In a statement issued earlier read: "Burglary has been registered in the email accounts of a small number of parliamentary representatives and employees. Our analyses show that different amounts of data have been downloaded." 

The Storting through this statement said that the attackers had snatched a vague measure of data. So far no there is no info released with respect to what sort of cyber-attack was executed against the Norwegian parliament or who was responsible for it. 

However, as Andreassen said to the reporters they take the matter quite seriously and have given our complete attention to investigating the situation to get a complete image of the incident and the possible degree of harm caused by it.

Paytm Mall Suffers Data Breach, Hackers Demanded Ransom


Paytm has allegedly suffered a huge data breach after a hacker group targeted the company's PayTM Mall database and demanded a ransom in return for the data. 
The hacker group, dubbed as 'John Wick' and has been known for hacking the database of companies under the pretense of helping them fix bugs in their frameworks. 

Global cyber intelligence agency Cyble stated that the John Wick hacker group had 'unhindered' access to Paytm Mall's whole production database through indirect access, which potentially influences all accounts and related info at Paytm Mall.

An official update Cyble states, “According to the messages forwarded to us by our source, the perpetrator claimed the hack happened due to an insider at Paytm Mall. The claims, however, are unverified, but possible. Our sources also forwarded us the messages where the perpetrator also claimed they are receiving the ransom payment from the Paytm mall as well. Leaking data when failing to meet hacker's demands is a known technique deployed by various cybercrime groups, including ransomware operators. At this stage, we are unaware that the ransom was paid..”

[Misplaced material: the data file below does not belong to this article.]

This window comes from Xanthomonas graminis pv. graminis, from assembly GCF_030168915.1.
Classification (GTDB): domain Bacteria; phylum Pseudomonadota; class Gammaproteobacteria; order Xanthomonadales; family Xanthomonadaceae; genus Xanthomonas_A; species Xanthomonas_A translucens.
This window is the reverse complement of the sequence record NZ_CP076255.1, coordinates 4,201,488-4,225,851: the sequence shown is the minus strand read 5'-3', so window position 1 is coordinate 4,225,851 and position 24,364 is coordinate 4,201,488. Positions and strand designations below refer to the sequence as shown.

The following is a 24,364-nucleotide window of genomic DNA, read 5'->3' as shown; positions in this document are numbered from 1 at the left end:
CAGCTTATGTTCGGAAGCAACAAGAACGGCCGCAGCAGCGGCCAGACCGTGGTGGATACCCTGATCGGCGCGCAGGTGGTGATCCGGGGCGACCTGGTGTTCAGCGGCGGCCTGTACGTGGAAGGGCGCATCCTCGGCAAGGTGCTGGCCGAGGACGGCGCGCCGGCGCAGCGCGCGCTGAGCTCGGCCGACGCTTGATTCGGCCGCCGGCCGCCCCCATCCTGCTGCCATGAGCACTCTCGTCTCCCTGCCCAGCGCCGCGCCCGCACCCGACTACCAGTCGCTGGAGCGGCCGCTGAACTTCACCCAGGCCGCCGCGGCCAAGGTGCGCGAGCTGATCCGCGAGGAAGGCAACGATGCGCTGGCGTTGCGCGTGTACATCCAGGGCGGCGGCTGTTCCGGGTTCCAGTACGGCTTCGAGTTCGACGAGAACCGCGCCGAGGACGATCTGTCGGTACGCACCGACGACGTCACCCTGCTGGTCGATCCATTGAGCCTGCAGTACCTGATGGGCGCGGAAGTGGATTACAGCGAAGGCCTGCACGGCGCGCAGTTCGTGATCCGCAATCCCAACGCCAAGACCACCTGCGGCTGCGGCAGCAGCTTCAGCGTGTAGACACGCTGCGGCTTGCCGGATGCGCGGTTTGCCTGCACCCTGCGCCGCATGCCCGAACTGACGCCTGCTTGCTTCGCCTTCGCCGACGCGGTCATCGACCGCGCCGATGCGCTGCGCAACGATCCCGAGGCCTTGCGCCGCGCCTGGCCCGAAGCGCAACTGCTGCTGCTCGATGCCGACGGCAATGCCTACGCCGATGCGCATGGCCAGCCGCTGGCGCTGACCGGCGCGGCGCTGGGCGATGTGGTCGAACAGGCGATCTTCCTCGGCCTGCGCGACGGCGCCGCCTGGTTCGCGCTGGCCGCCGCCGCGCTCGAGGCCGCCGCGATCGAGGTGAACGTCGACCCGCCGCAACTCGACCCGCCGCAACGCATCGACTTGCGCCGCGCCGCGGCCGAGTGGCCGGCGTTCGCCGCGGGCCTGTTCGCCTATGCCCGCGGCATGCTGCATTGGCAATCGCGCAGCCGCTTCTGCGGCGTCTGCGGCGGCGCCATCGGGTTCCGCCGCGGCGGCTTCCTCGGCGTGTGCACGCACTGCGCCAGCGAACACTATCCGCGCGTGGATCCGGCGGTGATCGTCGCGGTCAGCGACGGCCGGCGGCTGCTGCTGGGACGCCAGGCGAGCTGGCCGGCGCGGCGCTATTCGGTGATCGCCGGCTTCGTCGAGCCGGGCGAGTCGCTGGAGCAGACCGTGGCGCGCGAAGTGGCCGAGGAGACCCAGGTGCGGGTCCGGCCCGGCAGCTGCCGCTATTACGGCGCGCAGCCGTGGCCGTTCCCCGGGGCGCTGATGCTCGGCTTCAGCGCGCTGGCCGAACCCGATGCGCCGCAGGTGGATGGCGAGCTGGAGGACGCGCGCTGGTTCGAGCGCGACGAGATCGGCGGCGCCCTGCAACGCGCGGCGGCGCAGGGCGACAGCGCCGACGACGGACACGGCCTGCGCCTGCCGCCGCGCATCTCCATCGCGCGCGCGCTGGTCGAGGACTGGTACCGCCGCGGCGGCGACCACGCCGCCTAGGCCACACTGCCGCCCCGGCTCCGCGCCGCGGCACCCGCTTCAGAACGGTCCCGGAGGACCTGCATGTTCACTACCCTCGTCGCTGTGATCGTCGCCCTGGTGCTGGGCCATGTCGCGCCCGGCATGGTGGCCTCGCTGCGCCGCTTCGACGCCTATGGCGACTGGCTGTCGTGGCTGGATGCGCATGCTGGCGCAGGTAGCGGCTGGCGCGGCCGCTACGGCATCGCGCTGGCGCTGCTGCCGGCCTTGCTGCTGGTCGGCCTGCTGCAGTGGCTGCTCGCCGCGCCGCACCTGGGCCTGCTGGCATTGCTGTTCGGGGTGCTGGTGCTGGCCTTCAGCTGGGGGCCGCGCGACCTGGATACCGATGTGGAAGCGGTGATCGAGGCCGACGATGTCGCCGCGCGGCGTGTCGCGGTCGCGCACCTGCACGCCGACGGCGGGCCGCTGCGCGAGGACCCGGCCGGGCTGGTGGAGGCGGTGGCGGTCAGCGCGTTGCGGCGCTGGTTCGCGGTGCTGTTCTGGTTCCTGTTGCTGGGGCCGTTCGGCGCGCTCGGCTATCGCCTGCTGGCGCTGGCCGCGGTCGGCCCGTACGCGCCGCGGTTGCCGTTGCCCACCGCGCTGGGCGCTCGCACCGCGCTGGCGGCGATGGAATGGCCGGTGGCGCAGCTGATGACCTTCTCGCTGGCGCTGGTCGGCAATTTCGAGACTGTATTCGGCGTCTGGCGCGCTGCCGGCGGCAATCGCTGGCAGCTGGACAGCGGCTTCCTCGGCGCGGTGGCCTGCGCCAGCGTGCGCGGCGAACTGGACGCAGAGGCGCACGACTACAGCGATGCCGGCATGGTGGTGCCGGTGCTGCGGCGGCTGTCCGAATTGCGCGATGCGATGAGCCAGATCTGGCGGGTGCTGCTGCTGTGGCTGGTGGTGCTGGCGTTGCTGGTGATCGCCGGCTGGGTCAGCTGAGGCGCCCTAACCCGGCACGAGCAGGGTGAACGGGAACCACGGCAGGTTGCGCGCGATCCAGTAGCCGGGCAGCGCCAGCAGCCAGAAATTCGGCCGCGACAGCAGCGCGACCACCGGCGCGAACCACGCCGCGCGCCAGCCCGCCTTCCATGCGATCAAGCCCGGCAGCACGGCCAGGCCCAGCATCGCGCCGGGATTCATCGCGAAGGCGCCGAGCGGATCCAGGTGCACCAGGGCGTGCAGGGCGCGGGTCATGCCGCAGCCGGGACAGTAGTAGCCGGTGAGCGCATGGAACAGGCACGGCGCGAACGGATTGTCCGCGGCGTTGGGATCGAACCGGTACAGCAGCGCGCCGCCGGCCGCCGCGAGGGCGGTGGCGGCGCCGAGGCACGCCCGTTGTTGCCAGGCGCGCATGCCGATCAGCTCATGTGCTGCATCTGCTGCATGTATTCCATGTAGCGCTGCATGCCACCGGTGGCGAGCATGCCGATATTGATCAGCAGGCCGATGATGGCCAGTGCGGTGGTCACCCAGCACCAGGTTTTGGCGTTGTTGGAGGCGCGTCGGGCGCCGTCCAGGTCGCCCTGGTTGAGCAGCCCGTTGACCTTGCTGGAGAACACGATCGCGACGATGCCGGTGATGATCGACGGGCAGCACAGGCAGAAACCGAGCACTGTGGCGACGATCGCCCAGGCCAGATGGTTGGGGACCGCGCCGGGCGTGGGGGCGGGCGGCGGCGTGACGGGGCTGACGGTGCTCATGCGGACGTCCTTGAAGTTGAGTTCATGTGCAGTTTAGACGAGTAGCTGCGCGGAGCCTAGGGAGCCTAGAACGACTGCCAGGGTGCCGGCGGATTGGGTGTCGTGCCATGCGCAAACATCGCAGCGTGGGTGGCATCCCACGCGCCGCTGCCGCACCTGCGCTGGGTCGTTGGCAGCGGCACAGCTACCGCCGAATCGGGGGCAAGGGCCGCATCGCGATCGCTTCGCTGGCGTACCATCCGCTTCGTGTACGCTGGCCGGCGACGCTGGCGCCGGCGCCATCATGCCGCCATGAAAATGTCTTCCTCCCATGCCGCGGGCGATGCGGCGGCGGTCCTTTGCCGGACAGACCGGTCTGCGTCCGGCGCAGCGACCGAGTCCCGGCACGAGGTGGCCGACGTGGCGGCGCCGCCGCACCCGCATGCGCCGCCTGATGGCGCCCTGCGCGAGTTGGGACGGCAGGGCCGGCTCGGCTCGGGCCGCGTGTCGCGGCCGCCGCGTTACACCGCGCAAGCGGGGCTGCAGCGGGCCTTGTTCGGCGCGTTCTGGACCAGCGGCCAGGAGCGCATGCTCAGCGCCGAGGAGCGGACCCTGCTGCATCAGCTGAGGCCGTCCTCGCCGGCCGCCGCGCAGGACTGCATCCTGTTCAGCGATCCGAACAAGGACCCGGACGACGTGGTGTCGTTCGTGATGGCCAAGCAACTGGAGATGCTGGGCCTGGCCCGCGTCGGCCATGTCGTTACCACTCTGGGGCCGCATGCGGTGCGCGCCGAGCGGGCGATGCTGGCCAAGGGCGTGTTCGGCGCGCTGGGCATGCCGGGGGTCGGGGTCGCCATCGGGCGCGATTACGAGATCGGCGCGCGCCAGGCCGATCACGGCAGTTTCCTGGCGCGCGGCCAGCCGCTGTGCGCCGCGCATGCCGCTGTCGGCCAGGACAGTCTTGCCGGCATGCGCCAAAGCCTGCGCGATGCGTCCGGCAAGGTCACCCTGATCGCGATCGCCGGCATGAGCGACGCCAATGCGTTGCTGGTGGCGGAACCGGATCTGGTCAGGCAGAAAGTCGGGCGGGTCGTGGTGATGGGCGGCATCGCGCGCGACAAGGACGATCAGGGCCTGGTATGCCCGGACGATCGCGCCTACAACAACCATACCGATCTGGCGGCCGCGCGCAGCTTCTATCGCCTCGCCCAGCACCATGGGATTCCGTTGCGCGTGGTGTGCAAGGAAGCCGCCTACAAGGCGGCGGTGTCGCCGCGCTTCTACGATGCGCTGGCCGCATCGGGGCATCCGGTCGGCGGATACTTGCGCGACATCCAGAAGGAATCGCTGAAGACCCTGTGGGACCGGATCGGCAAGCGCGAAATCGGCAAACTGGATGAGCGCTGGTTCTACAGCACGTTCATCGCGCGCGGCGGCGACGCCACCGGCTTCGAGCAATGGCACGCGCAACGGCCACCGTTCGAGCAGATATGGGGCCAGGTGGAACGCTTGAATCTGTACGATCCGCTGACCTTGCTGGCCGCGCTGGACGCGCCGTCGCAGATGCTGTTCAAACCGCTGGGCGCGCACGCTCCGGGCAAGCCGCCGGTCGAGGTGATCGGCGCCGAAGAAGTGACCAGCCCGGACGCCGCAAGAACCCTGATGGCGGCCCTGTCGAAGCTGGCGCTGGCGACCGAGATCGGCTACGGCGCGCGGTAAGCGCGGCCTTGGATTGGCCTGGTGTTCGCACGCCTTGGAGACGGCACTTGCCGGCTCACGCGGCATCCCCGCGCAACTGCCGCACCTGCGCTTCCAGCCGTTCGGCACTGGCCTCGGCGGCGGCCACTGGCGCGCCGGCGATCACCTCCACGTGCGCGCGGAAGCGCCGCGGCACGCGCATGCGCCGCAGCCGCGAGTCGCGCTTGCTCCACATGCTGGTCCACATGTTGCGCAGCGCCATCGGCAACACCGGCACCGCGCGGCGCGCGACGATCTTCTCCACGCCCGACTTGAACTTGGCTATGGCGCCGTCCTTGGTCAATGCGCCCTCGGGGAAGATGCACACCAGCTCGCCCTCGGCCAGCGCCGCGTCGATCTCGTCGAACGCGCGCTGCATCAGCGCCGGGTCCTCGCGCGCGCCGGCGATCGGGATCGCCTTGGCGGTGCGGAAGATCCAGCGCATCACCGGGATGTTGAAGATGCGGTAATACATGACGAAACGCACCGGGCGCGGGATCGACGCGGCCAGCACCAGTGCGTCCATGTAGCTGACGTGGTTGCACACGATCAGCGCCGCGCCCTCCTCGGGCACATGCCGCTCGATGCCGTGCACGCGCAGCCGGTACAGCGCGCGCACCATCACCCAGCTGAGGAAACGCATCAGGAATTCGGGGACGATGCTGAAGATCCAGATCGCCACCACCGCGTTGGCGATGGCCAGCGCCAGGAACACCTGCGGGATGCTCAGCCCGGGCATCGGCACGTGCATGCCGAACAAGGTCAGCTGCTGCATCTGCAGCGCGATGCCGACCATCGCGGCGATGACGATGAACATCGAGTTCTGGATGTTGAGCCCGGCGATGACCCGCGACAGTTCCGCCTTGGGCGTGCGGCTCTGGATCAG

The volume of info breached is presently unknown however, Cyble claims that attackers have made demands for 10 ETH, which is equivalent to USD 4,000. 

Paytm Mall spokesperson comments, "We would like to assure that all user, as well as company data, is completely safe and secure. We have noted and investigated the claims of a possible hack and data breach, and these are absolutely false. We invest heavily in our data security, as you would expect. We also have a Bug Bounty program, under which we reward responsible disclosure of any security risks. We extensively work with the security research community and safely resolve security anomalies." 

Nonetheless, 'John Wick' is known to have been broken into numerous Indian companies and collected ransom from different Indian organizations including OTT platform Zee5, fintech startups, Stashfin, Sumo Payroll, Stashfin, i2ifunding, through different aliases, like 'South Korea' and 'HCKINDIA'.

The data of 55 thousand clients of Russian banks were publicly available


 The Bank of Russia and the Visa payment system have notified credit institutions about the leakage of bank customer card data.

The database with the data of 55 thousand users of the Joom marketplace, specializing in the delivery of goods from China, was publicly available. 

- The database was available for free download on the Darknet and in Telegram channels last week. It contained the first six and last four digits of the card number, its expiration date, the payment system and the Bank that issued the card, as well as the user's full name, phone number, email address and residential address.

A representative of the company said that the leak occurred back in March. The company has terminated cooperation with the counterparty due to which the incident occurred.

It is noted that only those banks whose cards were used by customers from the database received messages from a center for monitoring and responding to computer attacks in the credit and financial sector (FinCERT). A number of banks have already taken measures to prevent the threat, some of them have informed customers about the reissue of cards.